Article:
I was rummaging through digital photos from this past summer and found this shot of a newspaper box at the Morton Grove train station just north of the Chicago limits. Check the price--$1.50 per copy. I was incredulous. How many people actually pay that.
You need to know that when I grew up in Bay City drug stores had a small newspaper stand and it usually included the Tribune. As a kid, I bought it and when I went to Michigan State University, I bought it. I also bought the local paper along with the Detroit papers.
Why is this a big deal? Historically, newspapers have played several roles in our culture. Reporters were the eyes and ears for readers. They would listen, learn and ask questions and share what they learn.
Newspapers would also reflect what was happening in the culture. Many times they would take an issue and give readers a really close look at themselves. Many times readers would not take it well. Sometimes they would demand action.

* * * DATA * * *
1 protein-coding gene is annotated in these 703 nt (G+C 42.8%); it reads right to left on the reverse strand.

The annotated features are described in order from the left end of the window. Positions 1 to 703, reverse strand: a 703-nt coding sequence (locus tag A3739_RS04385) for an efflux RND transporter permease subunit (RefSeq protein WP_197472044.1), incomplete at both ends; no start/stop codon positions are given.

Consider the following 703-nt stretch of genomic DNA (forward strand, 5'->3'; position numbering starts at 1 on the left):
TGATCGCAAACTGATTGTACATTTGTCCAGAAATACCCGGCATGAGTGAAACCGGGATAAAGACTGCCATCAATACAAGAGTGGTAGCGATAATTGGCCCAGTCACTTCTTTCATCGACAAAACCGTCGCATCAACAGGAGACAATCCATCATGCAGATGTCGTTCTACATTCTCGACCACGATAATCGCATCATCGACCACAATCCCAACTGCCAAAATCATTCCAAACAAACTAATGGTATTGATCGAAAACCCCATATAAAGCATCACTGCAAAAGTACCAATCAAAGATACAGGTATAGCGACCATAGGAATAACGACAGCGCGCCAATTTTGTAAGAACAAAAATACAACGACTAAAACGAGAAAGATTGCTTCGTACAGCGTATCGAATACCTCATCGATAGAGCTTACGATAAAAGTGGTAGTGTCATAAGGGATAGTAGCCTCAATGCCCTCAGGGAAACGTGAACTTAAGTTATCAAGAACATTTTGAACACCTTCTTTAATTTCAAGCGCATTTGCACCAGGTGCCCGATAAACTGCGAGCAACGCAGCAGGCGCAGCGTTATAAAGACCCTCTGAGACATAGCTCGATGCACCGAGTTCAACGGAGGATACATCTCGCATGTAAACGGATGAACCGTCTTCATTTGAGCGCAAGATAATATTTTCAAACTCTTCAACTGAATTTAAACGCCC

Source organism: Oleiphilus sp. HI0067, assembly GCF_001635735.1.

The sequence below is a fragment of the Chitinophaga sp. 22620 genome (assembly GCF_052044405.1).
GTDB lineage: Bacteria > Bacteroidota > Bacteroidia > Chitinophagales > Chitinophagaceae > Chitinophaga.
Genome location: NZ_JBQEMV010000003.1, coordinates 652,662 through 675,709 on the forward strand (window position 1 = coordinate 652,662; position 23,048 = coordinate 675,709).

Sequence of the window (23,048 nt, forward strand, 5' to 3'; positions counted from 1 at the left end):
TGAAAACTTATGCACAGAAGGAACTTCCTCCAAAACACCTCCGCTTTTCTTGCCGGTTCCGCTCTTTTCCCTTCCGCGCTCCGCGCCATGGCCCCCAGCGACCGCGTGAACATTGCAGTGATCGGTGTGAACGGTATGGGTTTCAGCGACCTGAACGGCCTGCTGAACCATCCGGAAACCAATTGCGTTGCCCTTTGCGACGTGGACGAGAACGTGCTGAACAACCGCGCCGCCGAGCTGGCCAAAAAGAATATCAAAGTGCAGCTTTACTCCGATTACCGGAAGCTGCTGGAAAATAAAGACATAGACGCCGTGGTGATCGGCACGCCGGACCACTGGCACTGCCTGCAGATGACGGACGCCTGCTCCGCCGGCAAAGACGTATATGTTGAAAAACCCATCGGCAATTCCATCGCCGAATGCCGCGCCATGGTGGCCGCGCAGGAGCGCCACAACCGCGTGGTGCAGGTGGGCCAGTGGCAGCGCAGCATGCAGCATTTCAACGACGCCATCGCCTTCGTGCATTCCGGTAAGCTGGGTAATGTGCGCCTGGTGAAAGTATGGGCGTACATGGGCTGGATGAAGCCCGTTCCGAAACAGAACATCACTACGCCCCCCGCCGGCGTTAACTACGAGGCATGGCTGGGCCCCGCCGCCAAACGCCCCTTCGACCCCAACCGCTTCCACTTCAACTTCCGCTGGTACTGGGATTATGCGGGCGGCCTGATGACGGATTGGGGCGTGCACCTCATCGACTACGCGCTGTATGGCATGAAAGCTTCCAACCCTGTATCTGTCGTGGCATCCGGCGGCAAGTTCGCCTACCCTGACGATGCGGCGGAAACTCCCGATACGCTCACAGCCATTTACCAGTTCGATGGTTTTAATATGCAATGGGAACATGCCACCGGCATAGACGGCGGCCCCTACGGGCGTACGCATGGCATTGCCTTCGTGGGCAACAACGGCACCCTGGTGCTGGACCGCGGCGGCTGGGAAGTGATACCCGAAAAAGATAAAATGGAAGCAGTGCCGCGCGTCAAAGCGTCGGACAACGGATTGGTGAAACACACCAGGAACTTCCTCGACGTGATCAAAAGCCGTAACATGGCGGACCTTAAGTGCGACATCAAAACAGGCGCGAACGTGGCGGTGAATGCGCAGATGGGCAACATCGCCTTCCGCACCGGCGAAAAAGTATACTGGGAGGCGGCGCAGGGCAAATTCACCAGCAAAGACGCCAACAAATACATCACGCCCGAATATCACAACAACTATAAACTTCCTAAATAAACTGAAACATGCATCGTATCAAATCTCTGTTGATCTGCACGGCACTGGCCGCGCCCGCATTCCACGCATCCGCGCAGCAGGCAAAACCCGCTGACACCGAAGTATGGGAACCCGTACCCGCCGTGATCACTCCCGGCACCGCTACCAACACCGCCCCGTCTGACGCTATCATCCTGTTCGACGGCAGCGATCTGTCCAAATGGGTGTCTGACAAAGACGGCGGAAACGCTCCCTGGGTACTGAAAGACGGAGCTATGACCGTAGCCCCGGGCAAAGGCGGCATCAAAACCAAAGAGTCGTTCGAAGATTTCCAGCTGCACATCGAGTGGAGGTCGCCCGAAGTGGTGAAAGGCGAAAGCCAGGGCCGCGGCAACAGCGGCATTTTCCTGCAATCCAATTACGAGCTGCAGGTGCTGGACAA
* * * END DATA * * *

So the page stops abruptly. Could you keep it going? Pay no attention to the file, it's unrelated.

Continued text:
That's changed. For a buck-fifty, readers in Chicago get a skinned down version of what used to be. The result: Readers have lost an impartial source to keep their leaders honest and they have lost a mirror where they can see themselves.
We all lose.
P.S. I forgot to mention that my first full-time job was a reporter was at the Chicago Tribune.